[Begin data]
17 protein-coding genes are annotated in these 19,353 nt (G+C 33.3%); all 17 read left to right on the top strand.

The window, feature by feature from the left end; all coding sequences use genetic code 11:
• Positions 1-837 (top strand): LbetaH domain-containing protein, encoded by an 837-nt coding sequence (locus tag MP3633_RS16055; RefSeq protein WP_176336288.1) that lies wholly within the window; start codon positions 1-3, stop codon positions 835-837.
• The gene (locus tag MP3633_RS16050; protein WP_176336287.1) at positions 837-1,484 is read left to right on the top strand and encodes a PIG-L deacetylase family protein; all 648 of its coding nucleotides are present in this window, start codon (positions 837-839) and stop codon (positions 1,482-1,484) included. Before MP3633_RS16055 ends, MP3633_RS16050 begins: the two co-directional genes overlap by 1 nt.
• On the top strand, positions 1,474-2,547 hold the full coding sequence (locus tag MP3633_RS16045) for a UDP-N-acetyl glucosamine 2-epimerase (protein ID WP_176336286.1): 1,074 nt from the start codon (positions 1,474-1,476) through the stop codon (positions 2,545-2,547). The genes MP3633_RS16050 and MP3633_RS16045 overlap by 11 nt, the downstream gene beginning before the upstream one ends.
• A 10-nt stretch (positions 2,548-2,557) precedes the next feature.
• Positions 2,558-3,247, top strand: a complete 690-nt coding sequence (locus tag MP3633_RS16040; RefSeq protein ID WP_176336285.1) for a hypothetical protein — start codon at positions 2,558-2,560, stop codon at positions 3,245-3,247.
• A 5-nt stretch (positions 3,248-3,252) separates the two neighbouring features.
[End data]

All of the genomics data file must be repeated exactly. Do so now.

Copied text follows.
17 protein-coding genes are annotated in these 19,353 nt (G+C 33.3%); all 17 read left to right on the top strand.

The window, feature by feature from the left end; all coding sequences use genetic code 11:
• Positions 1-837 (top strand): LbetaH domain-containing protein, encoded by an 837-nt coding sequence (locus tag MP3633_RS16055; RefSeq protein WP_176336288.1) that lies wholly within the window; start codon positions 1-3, stop codon positions 835-837.
• The gene (locus tag MP3633_RS16050; protein WP_176336287.1) at positions 837-1,484 is read left to right on the top strand and encodes a PIG-L deacetylase family protein; all 648 of its coding nucleotides are present in this window, start codon (positions 837-839) and stop codon (positions 1,482-1,484) included. Before MP3633_RS16055 ends, MP3633_RS16050 begins: the two co-directional genes overlap by 1 nt.
• On the top strand, positions 1,474-2,547 hold the full coding sequence (locus tag MP3633_RS16045) for a UDP-N-acetyl glucosamine 2-epimerase (protein ID WP_176336286.1): 1,074 nt from the start codon (positions 1,474-1,476) through the stop codon (positions 2,545-2,547). The genes MP3633_RS16050 and MP3633_RS16045 overlap by 11 nt, the downstream gene beginning before the upstream one ends.
• A 10-nt stretch (positions 2,548-2,557) precedes the next feature.
• Positions 2,558-3,247, top strand: a complete 690-nt coding sequence (locus tag MP3633_RS16040; RefSeq protein ID WP_176336285.1) for a hypothetical protein — start codon at positions 2,558-2,560, stop codon at positions 3,245-3,247.
• A 5-nt stretch (positions 3,248-3,252) separates the two neighbouring features.